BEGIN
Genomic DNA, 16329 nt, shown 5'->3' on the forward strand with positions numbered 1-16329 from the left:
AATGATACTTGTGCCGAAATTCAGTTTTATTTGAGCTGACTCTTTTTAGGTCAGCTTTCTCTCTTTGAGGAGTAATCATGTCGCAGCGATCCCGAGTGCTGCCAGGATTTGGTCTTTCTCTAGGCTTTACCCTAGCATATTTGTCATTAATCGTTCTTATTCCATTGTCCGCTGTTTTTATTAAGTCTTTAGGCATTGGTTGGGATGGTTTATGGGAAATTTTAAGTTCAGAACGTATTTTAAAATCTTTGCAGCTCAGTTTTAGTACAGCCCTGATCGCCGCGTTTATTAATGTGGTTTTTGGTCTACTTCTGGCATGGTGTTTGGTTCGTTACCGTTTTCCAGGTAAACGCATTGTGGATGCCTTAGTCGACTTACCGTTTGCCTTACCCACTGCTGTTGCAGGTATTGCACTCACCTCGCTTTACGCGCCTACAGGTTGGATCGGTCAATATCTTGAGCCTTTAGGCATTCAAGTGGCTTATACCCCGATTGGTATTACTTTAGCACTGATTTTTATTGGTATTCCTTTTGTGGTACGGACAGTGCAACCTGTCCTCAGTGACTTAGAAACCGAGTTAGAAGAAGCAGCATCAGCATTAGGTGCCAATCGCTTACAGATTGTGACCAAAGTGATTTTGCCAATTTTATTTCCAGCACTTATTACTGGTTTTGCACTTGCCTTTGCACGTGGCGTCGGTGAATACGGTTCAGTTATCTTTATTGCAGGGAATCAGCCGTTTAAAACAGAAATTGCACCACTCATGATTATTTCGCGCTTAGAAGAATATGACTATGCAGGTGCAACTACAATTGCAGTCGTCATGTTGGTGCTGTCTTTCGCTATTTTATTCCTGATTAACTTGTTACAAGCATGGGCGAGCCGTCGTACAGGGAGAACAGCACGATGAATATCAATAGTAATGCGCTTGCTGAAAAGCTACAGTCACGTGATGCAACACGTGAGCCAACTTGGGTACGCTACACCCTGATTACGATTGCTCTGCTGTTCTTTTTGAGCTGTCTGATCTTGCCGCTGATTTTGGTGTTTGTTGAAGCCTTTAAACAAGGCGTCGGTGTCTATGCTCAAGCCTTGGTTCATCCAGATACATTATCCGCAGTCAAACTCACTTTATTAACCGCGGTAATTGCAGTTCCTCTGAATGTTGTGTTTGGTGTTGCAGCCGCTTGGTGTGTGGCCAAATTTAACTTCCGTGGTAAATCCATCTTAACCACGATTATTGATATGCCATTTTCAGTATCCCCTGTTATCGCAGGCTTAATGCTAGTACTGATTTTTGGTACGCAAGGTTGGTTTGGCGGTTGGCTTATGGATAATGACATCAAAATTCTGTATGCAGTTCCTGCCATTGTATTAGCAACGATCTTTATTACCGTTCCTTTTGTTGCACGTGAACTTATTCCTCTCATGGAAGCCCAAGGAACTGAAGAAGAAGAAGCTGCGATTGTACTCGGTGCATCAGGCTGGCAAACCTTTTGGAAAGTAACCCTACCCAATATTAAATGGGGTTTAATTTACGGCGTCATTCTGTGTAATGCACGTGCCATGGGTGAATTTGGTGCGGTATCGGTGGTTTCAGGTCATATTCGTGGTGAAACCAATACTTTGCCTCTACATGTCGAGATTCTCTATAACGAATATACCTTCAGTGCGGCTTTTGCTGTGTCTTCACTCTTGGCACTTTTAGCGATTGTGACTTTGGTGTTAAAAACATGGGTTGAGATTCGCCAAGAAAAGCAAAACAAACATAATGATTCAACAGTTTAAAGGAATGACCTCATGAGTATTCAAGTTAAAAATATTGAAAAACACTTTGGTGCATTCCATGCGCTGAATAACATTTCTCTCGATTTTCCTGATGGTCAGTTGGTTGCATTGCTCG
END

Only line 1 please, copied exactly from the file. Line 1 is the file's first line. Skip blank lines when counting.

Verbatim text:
Genomic DNA, 16329 nt, shown 5'->3' on the forward strand with positions numbered 1-16329 from the left: